Cuban Authorities: Even Building 40,000 Houses Will Not Help the Housing Shortage in Ciego de Avila

Ciego de Ávila went from building more than 1,000 houses annually in 2018, to to fewer than half that in recent years. (ACN)

14ymedio bigger14ymedio, Havana, 23 October 2023 —  At the end of September, with just four months left until the end of the year, 649 houses had been built in Ciego de Ávila, fewer than half of the 1,321 in the state annual plan for 2023. According to the official press, even building 40,000 homes would not completely alleviate the housing shortage in the province, where the situation is one of the most serious in the country.

The provincial newspaper Invasor claims that, on average, the province built nearly 1,000 homes annually. The achievement of building 1,300 houses in 2020 led to the territory’s authorities setting the target even higher for the following year, at 1,581. The economic crisis aggravated by the Ordering* Task and the Covid-19 pandemic made the goal impossible to meet, and the province ultimately achieved only 35.2% of it.

Since then, the materials necessary for the works, which were already difficult to obtain, disappeared from the so-called State “patios or traces” (points of sale of materials), and getting hold of a few bags of cement, a cubic meter of gravel or a few reinforcing rods became impossible. The year 2022 was also terrible for housing construction in Ciego de Ávila, with only 560 houses being built, 35.2% of what was planned.

This year, although a little more has been accomplished  than the previous twelve months, Avilanian families waiting for their homes will have to continue doing so. The newspaper highlights, however, the “completion” of 103 “basic cells” for vulnerable people, as well as 23 houses for mothers with more than three children, and the use of several premises already built to transform them into living spaces, have all been measures that “relieve tensions.”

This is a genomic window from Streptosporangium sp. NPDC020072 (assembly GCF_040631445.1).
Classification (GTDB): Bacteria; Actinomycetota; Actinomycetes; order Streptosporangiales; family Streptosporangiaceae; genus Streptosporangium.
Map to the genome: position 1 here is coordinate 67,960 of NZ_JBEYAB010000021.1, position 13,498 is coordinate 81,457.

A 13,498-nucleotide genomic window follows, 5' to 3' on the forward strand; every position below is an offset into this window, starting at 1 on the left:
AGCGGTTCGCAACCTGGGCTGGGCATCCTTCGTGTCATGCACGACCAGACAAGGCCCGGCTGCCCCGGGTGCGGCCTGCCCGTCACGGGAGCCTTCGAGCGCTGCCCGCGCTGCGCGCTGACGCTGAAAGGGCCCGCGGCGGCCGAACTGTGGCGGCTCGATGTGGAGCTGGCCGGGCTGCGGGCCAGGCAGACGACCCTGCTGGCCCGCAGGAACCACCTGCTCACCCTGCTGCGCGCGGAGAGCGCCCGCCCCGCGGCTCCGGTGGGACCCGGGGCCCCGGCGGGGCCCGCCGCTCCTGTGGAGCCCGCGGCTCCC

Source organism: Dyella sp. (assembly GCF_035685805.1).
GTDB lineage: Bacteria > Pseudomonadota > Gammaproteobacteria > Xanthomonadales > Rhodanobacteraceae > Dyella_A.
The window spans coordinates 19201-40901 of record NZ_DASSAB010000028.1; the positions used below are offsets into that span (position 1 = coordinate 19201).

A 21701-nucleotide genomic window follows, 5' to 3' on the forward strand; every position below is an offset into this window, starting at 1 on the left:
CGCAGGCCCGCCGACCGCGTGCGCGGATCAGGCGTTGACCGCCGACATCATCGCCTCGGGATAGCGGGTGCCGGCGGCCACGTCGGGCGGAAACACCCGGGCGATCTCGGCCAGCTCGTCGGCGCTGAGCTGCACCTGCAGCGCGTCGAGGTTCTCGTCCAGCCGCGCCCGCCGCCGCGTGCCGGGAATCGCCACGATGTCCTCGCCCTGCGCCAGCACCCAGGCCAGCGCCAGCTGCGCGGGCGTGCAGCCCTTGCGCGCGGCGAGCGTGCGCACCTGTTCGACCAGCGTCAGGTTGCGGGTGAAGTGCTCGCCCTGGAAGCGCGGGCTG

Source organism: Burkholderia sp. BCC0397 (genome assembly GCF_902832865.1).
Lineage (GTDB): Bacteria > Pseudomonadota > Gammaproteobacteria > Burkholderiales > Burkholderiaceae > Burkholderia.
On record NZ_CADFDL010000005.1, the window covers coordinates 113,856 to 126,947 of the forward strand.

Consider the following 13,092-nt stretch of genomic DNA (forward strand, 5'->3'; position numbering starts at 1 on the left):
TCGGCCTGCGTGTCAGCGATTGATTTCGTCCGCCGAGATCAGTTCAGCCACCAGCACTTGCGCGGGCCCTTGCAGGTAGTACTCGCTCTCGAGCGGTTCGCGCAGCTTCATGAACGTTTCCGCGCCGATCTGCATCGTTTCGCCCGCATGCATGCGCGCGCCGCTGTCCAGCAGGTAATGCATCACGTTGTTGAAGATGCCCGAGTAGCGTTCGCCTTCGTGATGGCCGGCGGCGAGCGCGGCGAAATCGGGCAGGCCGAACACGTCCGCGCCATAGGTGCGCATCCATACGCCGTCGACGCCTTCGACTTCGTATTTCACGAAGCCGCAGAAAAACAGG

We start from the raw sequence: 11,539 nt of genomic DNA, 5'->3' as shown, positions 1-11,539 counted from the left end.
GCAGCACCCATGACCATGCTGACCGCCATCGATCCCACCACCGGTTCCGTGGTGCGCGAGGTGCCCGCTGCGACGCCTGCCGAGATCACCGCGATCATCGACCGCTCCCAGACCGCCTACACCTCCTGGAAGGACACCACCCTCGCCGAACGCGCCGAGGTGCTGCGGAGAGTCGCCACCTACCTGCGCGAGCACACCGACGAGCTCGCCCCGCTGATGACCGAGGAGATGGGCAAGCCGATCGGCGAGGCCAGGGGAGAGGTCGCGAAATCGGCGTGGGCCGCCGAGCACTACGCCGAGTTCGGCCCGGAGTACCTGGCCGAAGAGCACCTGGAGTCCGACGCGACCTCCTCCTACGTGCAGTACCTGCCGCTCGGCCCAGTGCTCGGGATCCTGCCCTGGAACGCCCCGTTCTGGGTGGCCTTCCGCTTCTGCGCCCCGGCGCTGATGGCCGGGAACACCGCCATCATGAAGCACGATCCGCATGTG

The unrest of the people of Avila is not recent. An article by Invasor published last year reported that by 2021, only 58.6% (2,478) of the houses that suffered collapses when Hurricane Irma passed through the central region of the country four years earlier in 2017, had been built. Almost five years later, there were still 1,753 homes to recover, in addition to the projection that the province makes each year of new houses to be built. “They are numbers that are not rounded, just as necessity is not rounded,” admitted Invasor.

The article also documented a statement by Ernesto Herrera, deputy technical director of Housing in the province, who complained that the prohibition against this state entity purchasing homes that are for sale in the real estate market hampered not only the company’s results, but the ability of vulnerable families to access a decent home in the shortest possible time.

Such an alternative would have saved funds and construction materials, especially if it had been implemented in recent years, when the massive emigration of thousands of Cubans left a large number of homes free and prices in the real estate market, which are mainly expressed in foreign currency, dropped.

In Villa Clara, the neighboring province, the housing situation is also “compromised.” According to data provided this August by the Vanguardia newspaper, 39% of the territory’s homes are in poor condition and the capacity to build more houses is in a structural slump, functioning at 45%, due to the shortage of materials.

According to María del Carmen González, provincial director of Housing, in 2019 the entity designed a ten-year plan to build 46,051 new houses and repair another 33,111. However, of the numbers planned for the last four years – 13,353 homes – 3,287, or 25%, remain to be completed. The majority of the properties were built between 2019 and 2020, just before the pandemic, which was followed by a period of stagnation that cannot be made up for.

Pinar del Río, for its part, is also not going at a good pace with the recovery of the homes collapsed during the passage of Hurricane Idalia this August. By the time the cyclone was affecting hundreds of families in the province hardest hit by these meteorological events, 97% of the 12,000 homes with total collapses after Hurricamne Ian passed through, a year earlier, still had to be built.

*Translator’s note: The “Ordering Task” [Tarea Ordenamiento] is a collection of measures that include eliminating the Cuban Convertible Peso (CUC), leaving the Cuban peso as the only national currency, raising prices, raising salaries (but not as much as prices), opening stores that take payment only in hard currency which must be in the form of specially issued pre-paid debit cards, and a broad range of other measures targeted to different elements of the Cuban economy. 


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